Thermoform kayak hull distortion

One question. Do thermoform kayak hulls suffer distortion if the kayak is not stored properly?

thermomolded hulls
Plastic thermomolded hulls can suffer deformation if stored on narrow bars, especially in warm conditions. They frequently suffer some damage if strapped tightly down on racks in hot sun.

I tend to hang kayaks from 2 inch nylon tubular webbing loops which conform to the boat, and usually store them deck down. A small amount of deck deformation won’t affect the performance of the hull.

Hull distortion

Own a Hurricane Tampico 135S in Trylon and it has been stored outside for almost 3 years.

SE Michigan temps range from highs in the 90s in summer to lows of 20 degrees below in the winter.

There is absolutely no deformation whether racked on my car or stored on the two foam J hangers on an outside wall. FWIW there is no color fade at all. (my boat is yellow over white, and I do use a UV resisting fiberglass polish on the deck 2x a year.)

ThermoFORMED plastic is not rotoMOULDED plastic. Two completely different materials. Not to disparage anyone’s response, but there may be some honest confusion here.

Trylon is, btw, a proprietary version of the wider class of ABS plastics. Trylon is used by Hurricane AquaSports which is different from the thermoformed plastics used by other makers.

Wilderness Systems new Ultralite is made in the same factory in South Carolina, but is a different formulation called ACA plastic which performs similiarly.

So there is plastic and then there is plastic :wink:

After three years, my eddyline is straight and true, but I store it properly and indoors. I believe in the thermoform product.

I bought mine from Rusted Moon outfitters in Indy and they had a piece of red thermoform that they put on the roof of their store in elements and sun for a year. At the demo day they were showing how the color was a spot on match to a new red boat. If it had faded it wasn’t immediately evident.

thermoformed plastic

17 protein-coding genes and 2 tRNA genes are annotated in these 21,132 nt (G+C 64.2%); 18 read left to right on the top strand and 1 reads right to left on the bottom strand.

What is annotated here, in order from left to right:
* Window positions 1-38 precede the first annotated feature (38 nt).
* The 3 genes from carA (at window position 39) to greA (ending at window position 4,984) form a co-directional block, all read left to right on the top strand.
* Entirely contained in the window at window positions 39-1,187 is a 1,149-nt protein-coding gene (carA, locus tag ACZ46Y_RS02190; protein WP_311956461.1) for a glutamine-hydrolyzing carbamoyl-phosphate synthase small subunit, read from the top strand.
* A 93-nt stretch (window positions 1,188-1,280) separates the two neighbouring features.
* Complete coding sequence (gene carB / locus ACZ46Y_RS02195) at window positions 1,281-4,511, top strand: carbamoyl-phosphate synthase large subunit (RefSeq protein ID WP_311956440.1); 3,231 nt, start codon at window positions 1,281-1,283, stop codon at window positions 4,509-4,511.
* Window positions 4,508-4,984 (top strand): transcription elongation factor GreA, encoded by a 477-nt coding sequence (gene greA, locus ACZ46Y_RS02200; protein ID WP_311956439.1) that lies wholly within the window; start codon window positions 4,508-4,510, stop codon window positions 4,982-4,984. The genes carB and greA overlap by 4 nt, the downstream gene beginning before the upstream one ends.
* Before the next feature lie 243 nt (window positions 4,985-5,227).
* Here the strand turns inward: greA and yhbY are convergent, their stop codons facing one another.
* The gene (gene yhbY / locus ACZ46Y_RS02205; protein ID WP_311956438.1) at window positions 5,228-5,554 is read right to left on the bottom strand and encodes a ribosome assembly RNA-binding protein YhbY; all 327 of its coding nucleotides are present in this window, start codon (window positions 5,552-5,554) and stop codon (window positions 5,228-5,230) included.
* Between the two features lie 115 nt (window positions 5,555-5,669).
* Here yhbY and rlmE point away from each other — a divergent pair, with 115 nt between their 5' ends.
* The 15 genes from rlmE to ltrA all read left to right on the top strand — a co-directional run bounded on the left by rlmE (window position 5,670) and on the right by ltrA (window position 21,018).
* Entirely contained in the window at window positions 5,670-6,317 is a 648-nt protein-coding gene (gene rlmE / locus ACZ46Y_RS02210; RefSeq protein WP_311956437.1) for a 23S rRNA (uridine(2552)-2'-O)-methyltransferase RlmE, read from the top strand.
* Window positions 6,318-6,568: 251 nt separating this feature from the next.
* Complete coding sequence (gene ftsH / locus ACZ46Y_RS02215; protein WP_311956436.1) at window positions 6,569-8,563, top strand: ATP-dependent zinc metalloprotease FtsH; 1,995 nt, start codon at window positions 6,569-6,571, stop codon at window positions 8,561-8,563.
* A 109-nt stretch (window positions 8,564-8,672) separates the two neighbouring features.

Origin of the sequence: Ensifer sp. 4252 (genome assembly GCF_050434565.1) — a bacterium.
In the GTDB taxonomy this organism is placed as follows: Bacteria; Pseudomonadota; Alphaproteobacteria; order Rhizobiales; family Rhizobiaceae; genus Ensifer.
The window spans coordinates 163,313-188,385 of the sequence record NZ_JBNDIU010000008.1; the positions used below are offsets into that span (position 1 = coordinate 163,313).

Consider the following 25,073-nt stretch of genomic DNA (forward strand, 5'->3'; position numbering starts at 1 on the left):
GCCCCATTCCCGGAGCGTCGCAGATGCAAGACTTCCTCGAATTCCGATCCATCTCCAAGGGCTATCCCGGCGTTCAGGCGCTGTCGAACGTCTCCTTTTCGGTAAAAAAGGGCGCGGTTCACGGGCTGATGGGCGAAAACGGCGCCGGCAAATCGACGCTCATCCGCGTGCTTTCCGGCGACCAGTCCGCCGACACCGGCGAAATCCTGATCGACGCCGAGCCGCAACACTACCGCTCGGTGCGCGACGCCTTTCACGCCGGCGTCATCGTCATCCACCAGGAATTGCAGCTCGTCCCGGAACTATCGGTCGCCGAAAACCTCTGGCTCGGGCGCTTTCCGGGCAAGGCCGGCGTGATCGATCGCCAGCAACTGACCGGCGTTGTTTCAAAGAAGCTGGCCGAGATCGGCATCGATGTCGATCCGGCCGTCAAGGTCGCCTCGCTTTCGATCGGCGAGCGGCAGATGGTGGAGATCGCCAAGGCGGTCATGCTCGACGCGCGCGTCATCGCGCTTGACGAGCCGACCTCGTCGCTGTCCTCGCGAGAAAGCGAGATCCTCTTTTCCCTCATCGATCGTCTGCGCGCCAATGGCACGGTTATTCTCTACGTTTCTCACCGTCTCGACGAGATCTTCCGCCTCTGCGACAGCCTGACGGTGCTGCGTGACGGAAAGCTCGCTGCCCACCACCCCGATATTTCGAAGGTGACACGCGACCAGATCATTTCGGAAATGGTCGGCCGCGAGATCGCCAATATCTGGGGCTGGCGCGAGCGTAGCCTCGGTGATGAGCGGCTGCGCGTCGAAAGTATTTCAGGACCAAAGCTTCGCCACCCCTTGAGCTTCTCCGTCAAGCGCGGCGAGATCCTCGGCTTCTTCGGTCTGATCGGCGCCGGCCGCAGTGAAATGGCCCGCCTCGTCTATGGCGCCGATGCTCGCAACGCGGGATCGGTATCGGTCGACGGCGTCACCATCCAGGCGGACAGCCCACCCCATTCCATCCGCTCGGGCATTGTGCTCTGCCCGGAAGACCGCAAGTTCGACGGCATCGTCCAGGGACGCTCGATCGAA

I did confuse thermoformed construction with rotomolded construction. However, Royalex canoes consist of ABS which is thermoformed in a mold, a construction process which sounds very similar. Royalex conoes will deform a bit with improper storage, so I wonder if the same wouldn’t apply to themoformed ABS kayaks.

different kinds of t-formed plastic

– Last Updated: May-21-09 10:56 PM EST –

we refer to it as consumers would, as a broad category. Actually there are different formulations, some of them proprietary. Out in the marketing world it all gets under the same tent.

I just googled royalex and found this info in the Paddler's Dictionary, which states that
Royalex is often mistakenly called ABS:

Royalex A laminate made of at least five layers of plastic used primarily for open canoe hulls. (Often incorrectly referred to as ABS.) An inner core of ABS foam is sandwiched between two or more layers of solid ABS sheeting and coated with outside layers of vinyl. It is very rugged and very heavy. Lighter weight versions are available that sacrifice some durability. The outer vinyl layer makes the hull slide well over rocks, but it is not very abrasion resistant, and a little of the surface peels of each time it glides over a rock. Also, fastening outfitting to the slippery hull is tricky.

end of quotation


the Hurricane kayaks are sheet molded of Trylon w. no intervening cores and no vinyl.

your timing on this discussion was GREAT
My husband, who is building me a boat storage building just walked by.

I’ve been trying to explain to him that his idea was good, but hull distortion can be a factor.

Since he knows a lot of stuff, but not everything, he’d been arguing the point with me.

I made him read this thread - now he will do it how I want it : )

good :smiley:
shouldn’t he be doing that anyway '-)

Actually I researched the hell out of Trylon and its properties before I bought my Hurricane kayak. That’s how I came across this stuff. Can’t claim to know all about it - chemistry was not my major :smiley:


– Last Updated: May-22-09 10:00 AM EST –

The vinyl coating on the outside of Royalex is for cosmetic purposes and for protecting the ABS substrate from UV degradation. The vinyl lining on the inside of Royalex hulls is to facilitate bonding D rings and such to the hull, and again, to protect the ABS substrate from UV degradation. In both cases, the vinyl layers contribute nothing to strength and would not influence whether or not the hull was susceptible to deformation.

The rest of the Royalex sheet is ABS. It is not solid ABS but it is ABS nonetheless. The foam ABS core is generated during the thermoforming process of constructing the sheet.